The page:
237968 Information seeking behaviors of local public health practitioners A case study from a Kentucky health department

Monday, October 31, 2011

Alex F. Howard, MPH , National Coordinating Center for Public Health Services and Systems Research, University of Kentucky College of Public Health, Lexington, KY
Objective: To better understand the information seeking behaviors of public health practitioners in order to better tailor information services to practitioners in Kentucky, and, ultimately, facilitate communication between public health practitioners, researchers, policy makers, and librarians.

Methods: An electronic survey was distributed via email to directors of health departments (HDs) in Kentucky with the request that it would be forwarded to all full-time equivalents (FTEs) at their respective location. Results were collected through Survey Monkey and analyzed using Microsoft Excel and SAS.

Results: Response rates varied tremendously between HDs with a poor overall rate (n=114, <1% state-wide HD FTEs). As a result, and due to a substantial response rate from one HD (n=57, 50% of the total responses and 79% of this particular HD's FTEs), the analysis was limited to only that HD. From these results we observed an overreliance on colleagues and peer HDs for information while more traditional research resources were underutilized. Participants also reported time limitations as the most significant barrier to information seeking.

Conclusions: Understanding information seeking behaviors and communication channels of public health practitioners will facilitate the translation of research to practice. Observations from this study indicate that colleagues are the most utilized resource; thus, greater collaboration is warranted between practitioners in HDs and information specialists, such as librarians. Through this collaboration, information specialists can facilitate the use of more traditional research resources, such as peer reviewed journals. In addition, public health practitioners can inform information specialists on how best to organize information for the consumption of practitioners.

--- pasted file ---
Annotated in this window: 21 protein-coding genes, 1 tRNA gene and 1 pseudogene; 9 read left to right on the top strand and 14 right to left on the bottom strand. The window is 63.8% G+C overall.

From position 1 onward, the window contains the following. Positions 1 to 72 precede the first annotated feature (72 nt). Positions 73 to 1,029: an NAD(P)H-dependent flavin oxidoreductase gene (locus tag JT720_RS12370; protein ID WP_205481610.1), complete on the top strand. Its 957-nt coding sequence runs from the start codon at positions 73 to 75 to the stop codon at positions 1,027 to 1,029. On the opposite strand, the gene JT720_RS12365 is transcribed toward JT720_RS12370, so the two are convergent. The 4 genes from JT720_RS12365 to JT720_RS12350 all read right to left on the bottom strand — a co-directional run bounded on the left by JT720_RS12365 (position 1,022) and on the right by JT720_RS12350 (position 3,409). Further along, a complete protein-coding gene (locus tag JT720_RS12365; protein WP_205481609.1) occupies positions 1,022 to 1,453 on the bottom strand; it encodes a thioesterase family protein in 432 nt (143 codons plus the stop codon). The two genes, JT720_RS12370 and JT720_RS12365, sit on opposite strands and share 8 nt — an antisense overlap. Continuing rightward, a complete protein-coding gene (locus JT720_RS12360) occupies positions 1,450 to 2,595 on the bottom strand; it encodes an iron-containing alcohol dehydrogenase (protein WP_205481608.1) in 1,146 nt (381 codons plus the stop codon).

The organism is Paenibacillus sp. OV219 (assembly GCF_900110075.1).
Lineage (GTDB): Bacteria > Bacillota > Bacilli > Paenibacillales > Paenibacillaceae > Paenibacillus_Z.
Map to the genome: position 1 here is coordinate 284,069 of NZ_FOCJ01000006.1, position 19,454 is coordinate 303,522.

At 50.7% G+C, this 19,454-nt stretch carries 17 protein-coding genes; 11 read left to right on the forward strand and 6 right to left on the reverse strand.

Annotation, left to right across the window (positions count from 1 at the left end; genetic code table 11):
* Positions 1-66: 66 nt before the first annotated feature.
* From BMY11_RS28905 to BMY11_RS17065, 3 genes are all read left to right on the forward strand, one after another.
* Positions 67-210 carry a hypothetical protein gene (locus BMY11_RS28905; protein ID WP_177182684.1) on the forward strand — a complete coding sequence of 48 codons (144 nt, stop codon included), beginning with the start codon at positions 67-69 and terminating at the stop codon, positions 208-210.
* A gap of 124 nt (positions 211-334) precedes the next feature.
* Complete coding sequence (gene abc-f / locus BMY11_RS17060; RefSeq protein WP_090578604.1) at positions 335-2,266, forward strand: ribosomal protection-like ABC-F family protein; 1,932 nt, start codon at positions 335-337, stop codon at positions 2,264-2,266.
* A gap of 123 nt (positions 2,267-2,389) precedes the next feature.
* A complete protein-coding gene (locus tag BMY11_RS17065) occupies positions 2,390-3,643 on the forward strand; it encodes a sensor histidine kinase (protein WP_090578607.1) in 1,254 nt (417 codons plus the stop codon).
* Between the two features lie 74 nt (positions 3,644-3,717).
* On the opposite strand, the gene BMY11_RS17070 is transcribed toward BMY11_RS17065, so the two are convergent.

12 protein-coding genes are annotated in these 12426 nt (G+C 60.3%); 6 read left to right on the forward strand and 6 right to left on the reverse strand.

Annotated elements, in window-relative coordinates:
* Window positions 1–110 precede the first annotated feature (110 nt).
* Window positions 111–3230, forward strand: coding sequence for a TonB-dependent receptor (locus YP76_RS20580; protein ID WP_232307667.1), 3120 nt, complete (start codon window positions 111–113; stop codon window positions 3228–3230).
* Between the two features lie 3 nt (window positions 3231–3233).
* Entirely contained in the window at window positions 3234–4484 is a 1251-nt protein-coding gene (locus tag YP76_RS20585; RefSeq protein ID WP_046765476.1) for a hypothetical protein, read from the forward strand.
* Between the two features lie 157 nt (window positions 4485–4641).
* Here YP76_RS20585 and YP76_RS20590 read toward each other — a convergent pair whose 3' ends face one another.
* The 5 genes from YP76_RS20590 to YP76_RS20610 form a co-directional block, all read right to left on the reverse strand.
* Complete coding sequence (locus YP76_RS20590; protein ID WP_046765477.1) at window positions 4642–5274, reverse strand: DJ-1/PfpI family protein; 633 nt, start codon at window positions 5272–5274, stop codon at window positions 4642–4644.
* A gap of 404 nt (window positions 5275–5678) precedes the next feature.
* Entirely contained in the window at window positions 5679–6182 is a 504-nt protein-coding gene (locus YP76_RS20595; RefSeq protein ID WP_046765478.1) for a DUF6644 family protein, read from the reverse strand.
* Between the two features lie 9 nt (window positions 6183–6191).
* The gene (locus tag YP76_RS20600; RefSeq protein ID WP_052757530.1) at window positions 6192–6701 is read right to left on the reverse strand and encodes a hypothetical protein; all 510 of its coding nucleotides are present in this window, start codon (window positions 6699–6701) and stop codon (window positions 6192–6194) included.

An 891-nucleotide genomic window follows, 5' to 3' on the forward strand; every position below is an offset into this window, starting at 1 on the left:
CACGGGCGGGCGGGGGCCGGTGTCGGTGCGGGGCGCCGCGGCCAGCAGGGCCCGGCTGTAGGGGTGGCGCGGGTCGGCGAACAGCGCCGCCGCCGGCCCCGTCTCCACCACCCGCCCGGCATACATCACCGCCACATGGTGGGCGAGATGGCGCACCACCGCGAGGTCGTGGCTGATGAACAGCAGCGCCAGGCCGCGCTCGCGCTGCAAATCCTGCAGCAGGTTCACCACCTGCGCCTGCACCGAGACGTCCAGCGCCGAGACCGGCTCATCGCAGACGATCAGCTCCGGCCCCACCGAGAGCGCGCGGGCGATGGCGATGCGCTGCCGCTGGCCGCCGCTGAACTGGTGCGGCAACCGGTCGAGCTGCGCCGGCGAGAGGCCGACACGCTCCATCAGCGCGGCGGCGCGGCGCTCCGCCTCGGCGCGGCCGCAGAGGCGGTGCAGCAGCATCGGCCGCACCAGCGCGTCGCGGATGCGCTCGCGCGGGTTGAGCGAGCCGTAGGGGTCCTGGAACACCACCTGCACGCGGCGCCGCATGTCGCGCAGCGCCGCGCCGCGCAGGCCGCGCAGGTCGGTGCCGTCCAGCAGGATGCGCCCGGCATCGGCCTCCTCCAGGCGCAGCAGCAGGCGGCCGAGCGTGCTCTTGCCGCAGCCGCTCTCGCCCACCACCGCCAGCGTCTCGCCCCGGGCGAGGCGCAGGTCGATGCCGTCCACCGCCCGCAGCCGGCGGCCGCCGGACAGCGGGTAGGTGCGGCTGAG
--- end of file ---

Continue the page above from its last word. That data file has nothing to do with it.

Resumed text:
Learning Areas:
Communication and informatics
Other professions or practice related to public health
Public health administration or related administration

Learning Objectives:
Describe the information seeking behaviors of practitioners in a local health department in Kentucky. Discuss the methods for providing tailored information for public health practitioners based on roles. Discuss the effectiveness of Web 2.0 technologies in public health practice.

Keywords: Communication, Workforce

Presenting author's disclosure statement:

Qualified on the content I am responsible for because: I worked with the team responsible for conducting the investigation and analysis of data involving the assessment of information seeking behaviors of local public health practitioners in Kentucky.
Any relevant financial relationships? No

I agree to comply with the American Public Health Association Conflict of Interest and Commercial Support Guidelines, and to disclose to the participants any off-label or experimental uses of a commercial product or service discussed in my presentation.